In another instance a flying column was committed in the Kerch Peninsula immediately after the German break-through of the Parpach Line during the Crimean Campaign. The same evening the column reached the Tartar Wall, a fortified line west of Kerch, and captured the enemy positions. The crucial point for the recapture of the peninsula was thereby once again in German hands. The 132d Infantry Division, which followed in the rear could never have reached this point in time.

An interesting improvisation took place in the arctic when a mountain pack bearer battalion was transformed into a mountain infantry battalion. The mountain pack bearer battalion was composed of men in advanced age groups who hailed from the Alps. They were gradually replaced by younger men and the battalion was transformed into a combat unit. Clothing and equipment were appropriate. All members of the unit were experienced skiers but, since they needed specialized training, they were withdrawn from the line for a two-month period. Upon completion of the training this battalion was capable of difficult independent missions in the arctic wilderness.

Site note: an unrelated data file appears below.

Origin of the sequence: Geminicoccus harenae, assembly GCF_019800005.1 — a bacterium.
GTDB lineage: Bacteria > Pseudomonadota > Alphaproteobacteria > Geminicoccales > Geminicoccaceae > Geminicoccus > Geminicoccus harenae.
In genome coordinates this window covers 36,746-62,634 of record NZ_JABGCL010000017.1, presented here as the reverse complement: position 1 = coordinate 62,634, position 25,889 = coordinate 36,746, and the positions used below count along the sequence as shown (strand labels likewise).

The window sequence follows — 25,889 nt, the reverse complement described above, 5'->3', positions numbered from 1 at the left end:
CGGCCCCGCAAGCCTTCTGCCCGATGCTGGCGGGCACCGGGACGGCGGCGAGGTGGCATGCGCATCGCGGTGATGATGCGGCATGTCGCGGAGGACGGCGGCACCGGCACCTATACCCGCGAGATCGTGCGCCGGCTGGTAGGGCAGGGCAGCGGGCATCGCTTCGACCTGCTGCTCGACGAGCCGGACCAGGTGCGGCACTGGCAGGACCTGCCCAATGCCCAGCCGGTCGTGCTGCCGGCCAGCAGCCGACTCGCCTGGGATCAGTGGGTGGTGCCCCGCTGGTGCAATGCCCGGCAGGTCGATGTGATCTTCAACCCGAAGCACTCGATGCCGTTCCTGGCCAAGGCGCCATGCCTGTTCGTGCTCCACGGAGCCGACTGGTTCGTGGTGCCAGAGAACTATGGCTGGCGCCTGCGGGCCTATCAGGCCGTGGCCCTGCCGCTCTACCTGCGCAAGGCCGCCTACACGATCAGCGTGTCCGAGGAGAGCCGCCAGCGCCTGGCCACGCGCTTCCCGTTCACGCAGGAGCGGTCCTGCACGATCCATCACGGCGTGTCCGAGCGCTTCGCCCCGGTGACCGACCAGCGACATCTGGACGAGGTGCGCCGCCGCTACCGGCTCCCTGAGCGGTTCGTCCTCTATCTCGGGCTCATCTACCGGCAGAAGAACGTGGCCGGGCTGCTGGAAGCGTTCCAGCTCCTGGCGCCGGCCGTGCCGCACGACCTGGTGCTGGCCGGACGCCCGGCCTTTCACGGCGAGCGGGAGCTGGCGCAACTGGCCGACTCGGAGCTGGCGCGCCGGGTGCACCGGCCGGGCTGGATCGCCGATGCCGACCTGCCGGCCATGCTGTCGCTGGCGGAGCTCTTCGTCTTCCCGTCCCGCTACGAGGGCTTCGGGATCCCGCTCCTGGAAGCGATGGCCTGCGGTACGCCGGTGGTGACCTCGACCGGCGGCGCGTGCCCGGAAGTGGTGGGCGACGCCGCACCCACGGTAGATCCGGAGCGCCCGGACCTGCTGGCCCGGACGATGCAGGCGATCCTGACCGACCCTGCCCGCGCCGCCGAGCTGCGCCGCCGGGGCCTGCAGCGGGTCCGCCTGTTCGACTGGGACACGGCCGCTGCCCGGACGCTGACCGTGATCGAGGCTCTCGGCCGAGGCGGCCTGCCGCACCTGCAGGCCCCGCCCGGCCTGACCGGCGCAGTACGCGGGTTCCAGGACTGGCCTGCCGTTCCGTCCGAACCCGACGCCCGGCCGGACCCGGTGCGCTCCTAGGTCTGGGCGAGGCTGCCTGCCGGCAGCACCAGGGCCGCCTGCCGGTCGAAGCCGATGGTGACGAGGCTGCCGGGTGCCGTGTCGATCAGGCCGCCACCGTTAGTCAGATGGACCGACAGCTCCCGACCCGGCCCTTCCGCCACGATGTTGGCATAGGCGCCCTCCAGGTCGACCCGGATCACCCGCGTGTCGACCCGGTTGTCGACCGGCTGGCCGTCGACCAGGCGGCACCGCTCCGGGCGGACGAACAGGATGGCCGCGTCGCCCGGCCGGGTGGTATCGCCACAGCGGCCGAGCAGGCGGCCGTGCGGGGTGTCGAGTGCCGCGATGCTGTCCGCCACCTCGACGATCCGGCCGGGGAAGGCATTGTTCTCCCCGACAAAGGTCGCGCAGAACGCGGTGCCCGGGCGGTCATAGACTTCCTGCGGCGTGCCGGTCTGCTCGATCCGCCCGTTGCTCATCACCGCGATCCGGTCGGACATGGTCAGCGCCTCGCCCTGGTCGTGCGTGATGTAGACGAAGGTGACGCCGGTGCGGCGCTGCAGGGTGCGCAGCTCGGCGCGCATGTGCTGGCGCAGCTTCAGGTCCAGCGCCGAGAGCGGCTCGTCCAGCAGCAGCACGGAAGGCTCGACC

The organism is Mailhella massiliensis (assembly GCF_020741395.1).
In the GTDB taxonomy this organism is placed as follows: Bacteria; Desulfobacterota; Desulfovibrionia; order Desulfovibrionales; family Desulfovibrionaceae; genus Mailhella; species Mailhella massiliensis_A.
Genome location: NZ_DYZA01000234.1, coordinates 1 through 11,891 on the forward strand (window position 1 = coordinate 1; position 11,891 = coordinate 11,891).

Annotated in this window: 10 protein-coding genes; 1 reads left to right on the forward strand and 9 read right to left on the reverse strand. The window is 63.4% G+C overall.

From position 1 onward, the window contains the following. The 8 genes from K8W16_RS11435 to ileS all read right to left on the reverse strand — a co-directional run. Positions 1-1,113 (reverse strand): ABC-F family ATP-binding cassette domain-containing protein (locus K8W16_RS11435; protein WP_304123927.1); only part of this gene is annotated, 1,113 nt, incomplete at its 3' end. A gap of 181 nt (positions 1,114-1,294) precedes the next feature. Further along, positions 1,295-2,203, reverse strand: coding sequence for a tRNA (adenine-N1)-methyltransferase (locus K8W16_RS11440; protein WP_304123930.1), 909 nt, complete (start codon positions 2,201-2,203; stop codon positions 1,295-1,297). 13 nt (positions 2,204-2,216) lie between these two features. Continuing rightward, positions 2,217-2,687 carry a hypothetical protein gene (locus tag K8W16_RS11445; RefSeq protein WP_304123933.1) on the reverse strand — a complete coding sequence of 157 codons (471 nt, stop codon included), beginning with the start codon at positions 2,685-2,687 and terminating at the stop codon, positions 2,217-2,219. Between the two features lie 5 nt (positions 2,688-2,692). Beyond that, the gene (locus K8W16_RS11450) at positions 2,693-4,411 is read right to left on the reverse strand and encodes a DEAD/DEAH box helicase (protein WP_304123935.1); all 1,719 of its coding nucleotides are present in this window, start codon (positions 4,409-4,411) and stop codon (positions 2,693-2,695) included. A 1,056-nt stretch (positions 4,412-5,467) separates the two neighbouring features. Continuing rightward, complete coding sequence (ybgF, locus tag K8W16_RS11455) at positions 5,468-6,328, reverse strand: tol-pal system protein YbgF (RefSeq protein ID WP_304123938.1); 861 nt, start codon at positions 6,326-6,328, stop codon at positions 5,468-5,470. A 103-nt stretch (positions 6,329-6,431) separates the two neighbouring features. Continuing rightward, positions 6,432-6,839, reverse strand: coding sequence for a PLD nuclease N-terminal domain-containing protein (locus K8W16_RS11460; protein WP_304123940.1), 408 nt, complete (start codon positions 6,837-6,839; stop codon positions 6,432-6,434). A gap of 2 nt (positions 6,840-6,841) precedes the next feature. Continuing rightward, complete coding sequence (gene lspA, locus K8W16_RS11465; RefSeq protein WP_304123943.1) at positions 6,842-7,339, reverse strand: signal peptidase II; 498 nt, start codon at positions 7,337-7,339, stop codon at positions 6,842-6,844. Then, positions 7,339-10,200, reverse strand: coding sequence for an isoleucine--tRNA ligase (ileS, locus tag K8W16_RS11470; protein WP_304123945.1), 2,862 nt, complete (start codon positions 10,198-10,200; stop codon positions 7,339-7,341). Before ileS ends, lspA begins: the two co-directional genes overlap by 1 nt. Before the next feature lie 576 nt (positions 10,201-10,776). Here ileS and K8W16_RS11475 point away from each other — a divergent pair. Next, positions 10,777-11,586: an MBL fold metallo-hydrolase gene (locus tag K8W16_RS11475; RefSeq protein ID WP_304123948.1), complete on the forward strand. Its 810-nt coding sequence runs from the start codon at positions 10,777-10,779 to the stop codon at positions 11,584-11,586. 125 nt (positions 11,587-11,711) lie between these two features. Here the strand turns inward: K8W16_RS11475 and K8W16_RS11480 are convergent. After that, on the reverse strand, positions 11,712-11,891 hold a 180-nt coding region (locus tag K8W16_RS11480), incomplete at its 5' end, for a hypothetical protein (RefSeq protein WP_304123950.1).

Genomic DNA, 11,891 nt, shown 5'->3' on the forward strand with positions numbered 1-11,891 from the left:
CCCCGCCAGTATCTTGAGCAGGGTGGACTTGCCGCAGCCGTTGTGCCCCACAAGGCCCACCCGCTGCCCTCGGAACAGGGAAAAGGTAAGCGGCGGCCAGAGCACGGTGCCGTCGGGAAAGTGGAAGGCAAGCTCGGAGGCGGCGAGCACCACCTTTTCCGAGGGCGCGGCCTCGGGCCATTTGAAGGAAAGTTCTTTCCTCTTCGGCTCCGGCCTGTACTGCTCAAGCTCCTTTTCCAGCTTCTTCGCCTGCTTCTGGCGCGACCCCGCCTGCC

At the outset of the campaign north of the Arctic Circle it became clear that formations of a special type were required. In the midst of operations, however, any kind of large-scale reorganization was out of the question. As a modest beginning the command decided to experiment with the formation of a swamp battalion which was to be particularly qualified for independent small-unit action in the arctic. Since there was no precedent for the formation of such a unit, it was organized by selecting young soldiers in excellent physical condition who were experienced skiers.  They were issued the same clothing and equipment as mountain infantry troops. This proved so effective that all combat troops in the arctic were subsequently equipped in the same manner. A few captured trucks were to provide the battalion with motorized transportation. The men soon gained confidence and adjusted themselves to the difficult conditions prevailing in the arctic wilderness. The Finns provided instructors and gave some welcome assistance. When XXXVI Mountain Corps applied for official recognition of the unit, the request was approved and the battalion was designated a bicycle battalion. A shipment of bicycles promptly arrived; needless to say, they were absolutely useless in the arctic. Following another request the battalion was finally redesignated as an independent motorized infantry battalion. It was issued command cars and Volkswagen [Ed: the German version of the jeep], which had proved extremely useful in the snow and on the poor, narrow, rocky roads. Now the battalion was truly mobile. Later when the Finnish